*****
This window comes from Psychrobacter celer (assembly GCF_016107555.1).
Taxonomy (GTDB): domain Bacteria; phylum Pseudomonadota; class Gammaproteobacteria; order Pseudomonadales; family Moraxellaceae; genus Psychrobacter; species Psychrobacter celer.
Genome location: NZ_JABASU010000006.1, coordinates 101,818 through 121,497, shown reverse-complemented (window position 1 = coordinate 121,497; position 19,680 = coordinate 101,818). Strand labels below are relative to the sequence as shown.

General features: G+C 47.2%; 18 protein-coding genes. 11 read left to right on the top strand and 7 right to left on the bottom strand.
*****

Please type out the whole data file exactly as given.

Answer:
This window comes from Psychrobacter celer (assembly GCF_016107555.1).
Taxonomy (GTDB): domain Bacteria; phylum Pseudomonadota; class Gammaproteobacteria; order Pseudomonadales; family Moraxellaceae; genus Psychrobacter; species Psychrobacter celer.
Genome location: NZ_JABASU010000006.1, coordinates 101,818 through 121,497, shown reverse-complemented (window position 1 = coordinate 121,497; position 19,680 = coordinate 101,818). Strand labels below are relative to the sequence as shown.

General features: G+C 47.2%; 18 protein-coding genes. 11 read left to right on the top strand and 7 right to left on the bottom strand.